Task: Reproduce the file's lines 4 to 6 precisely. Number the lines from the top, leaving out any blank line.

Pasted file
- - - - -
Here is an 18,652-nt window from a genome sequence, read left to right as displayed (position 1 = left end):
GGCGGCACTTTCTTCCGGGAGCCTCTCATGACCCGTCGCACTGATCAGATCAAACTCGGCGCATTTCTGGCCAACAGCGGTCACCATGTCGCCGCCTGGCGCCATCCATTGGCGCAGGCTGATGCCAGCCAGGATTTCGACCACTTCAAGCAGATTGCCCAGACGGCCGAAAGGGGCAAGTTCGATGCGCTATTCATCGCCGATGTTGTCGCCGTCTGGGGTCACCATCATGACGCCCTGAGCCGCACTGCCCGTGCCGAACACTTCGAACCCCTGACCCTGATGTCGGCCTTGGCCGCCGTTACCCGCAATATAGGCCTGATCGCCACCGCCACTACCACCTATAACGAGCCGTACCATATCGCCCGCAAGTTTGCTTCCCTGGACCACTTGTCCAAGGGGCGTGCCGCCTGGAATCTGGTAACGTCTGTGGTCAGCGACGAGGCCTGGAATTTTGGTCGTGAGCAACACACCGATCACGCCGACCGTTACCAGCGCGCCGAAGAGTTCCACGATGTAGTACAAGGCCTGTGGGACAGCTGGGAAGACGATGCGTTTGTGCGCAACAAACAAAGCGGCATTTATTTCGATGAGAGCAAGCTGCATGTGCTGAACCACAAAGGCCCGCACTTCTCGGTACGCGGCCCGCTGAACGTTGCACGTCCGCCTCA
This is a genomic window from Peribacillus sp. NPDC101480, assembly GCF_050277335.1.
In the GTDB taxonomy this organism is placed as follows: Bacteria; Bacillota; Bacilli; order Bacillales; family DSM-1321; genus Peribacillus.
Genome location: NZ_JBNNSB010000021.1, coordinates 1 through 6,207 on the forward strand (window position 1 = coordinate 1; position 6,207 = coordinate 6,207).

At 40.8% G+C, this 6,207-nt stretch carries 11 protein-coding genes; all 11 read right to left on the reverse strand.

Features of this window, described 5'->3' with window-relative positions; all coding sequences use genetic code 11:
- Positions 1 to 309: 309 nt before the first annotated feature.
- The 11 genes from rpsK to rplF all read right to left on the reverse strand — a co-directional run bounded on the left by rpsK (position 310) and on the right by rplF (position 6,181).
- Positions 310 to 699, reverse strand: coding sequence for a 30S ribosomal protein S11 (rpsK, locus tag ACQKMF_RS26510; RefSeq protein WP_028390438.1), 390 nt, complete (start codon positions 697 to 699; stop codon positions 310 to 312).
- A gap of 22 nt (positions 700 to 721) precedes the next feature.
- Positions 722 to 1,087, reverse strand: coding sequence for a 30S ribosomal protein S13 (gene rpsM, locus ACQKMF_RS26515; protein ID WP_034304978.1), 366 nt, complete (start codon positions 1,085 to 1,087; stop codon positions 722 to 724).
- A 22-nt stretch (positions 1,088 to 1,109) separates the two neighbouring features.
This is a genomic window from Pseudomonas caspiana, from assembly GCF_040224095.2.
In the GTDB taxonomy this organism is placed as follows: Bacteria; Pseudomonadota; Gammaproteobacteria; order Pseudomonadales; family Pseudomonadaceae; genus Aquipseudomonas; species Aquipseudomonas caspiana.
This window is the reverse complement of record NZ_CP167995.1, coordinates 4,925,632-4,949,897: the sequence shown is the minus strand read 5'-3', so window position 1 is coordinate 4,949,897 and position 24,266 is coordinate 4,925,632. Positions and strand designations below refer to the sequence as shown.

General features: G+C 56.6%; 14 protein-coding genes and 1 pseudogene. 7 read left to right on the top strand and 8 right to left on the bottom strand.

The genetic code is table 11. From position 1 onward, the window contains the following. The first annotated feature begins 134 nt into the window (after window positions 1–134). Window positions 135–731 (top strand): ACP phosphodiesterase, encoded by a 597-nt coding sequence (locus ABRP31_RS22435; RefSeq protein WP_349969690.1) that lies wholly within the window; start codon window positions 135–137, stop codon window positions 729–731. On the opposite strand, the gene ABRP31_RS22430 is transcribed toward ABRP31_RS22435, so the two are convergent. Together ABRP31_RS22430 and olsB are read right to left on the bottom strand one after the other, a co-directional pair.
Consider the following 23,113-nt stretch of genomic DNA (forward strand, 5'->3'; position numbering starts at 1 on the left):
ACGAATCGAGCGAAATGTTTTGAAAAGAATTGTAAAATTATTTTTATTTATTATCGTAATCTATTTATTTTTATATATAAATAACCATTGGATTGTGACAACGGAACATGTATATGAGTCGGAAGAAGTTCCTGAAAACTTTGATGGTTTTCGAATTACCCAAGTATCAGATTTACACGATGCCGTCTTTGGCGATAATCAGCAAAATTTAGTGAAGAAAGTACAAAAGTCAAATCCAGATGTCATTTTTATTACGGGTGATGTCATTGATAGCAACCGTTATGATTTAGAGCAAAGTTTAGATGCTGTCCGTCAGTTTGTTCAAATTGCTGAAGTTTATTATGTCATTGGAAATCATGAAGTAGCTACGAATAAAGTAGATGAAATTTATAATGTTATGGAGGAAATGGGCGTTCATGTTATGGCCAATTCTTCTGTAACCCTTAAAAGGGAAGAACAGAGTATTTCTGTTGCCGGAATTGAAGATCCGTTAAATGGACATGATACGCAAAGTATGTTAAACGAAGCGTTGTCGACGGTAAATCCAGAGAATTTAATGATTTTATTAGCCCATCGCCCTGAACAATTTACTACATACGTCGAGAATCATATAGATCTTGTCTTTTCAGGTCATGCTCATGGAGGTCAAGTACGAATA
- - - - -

In the GTDB taxonomy this organism is placed as follows: Bacteria; Bacillota; Bacilli; order Bacillales; family DSM-1321; genus Peribacillus.
Genome location: NZ_JBNNSB010000021.1, coordinates 1 through 6,207 on the forward strand (window position 1 = coordinate 1; position 6,207 = coordinate 6,207).

At 40.8% G+C, this 6,207-nt stretch carries 11 protein-coding genes; all 11 read right to left on the reverse strand.